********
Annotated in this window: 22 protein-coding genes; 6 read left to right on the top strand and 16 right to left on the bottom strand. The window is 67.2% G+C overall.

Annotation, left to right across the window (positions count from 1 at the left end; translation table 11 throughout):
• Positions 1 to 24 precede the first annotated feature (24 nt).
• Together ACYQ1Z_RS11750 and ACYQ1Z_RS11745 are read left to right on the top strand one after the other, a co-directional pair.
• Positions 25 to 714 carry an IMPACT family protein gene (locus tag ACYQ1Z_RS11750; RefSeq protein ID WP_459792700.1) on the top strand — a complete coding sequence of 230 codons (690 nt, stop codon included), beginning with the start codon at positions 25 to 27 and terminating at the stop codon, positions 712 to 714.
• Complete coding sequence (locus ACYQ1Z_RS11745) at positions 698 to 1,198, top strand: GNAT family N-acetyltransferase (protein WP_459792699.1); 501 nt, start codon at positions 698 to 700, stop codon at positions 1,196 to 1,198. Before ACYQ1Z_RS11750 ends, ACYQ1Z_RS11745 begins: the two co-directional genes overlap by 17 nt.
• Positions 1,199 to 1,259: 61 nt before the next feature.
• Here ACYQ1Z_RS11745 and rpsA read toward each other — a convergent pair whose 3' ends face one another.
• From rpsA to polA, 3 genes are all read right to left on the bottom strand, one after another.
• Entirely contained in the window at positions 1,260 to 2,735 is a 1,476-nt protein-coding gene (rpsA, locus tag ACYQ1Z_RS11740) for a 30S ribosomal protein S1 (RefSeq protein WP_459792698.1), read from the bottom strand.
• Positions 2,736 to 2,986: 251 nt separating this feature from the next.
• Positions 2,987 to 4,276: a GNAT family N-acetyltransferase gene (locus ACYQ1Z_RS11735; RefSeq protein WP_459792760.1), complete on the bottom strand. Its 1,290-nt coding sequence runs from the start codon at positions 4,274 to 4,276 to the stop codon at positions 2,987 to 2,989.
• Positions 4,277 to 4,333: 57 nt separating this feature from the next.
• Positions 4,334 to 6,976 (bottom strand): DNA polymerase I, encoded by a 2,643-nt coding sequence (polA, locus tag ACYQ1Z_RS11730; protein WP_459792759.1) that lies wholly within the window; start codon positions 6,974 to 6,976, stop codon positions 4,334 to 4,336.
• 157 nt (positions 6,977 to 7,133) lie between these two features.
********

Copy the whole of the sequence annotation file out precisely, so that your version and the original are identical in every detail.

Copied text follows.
Annotated in this window: 22 protein-coding genes; 6 read left to right on the top strand and 16 right to left on the bottom strand. The window is 67.2% G+C overall.

Annotation, left to right across the window (positions count from 1 at the left end; translation table 11 throughout):
• Positions 1 to 24 precede the first annotated feature (24 nt).
• Together ACYQ1Z_RS11750 and ACYQ1Z_RS11745 are read left to right on the top strand one after the other, a co-directional pair.
• Positions 25 to 714 carry an IMPACT family protein gene (locus tag ACYQ1Z_RS11750; RefSeq protein ID WP_459792700.1) on the top strand — a complete coding sequence of 230 codons (690 nt, stop codon included), beginning with the start codon at positions 25 to 27 and terminating at the stop codon, positions 712 to 714.
• Complete coding sequence (locus ACYQ1Z_RS11745) at positions 698 to 1,198, top strand: GNAT family N-acetyltransferase (protein WP_459792699.1); 501 nt, start codon at positions 698 to 700, stop codon at positions 1,196 to 1,198. Before ACYQ1Z_RS11750 ends, ACYQ1Z_RS11745 begins: the two co-directional genes overlap by 17 nt.
• Positions 1,199 to 1,259: 61 nt before the next feature.
• Here ACYQ1Z_RS11745 and rpsA read toward each other — a convergent pair whose 3' ends face one another.
• From rpsA to polA, 3 genes are all read right to left on the bottom strand, one after another.
• Entirely contained in the window at positions 1,260 to 2,735 is a 1,476-nt protein-coding gene (rpsA, locus tag ACYQ1Z_RS11740) for a 30S ribosomal protein S1 (RefSeq protein WP_459792698.1), read from the bottom strand.
• Positions 2,736 to 2,986: 251 nt separating this feature from the next.
• Positions 2,987 to 4,276: a GNAT family N-acetyltransferase gene (locus ACYQ1Z_RS11735; RefSeq protein WP_459792760.1), complete on the bottom strand. Its 1,290-nt coding sequence runs from the start codon at positions 4,274 to 4,276 to the stop codon at positions 2,987 to 2,989.
• Positions 4,277 to 4,333: 57 nt separating this feature from the next.
• Positions 4,334 to 6,976 (bottom strand): DNA polymerase I, encoded by a 2,643-nt coding sequence (polA, locus tag ACYQ1Z_RS11730; protein WP_459792759.1) that lies wholly within the window; start codon positions 6,974 to 6,976, stop codon positions 4,334 to 4,336.
• 157 nt (positions 6,977 to 7,133) lie between these two features.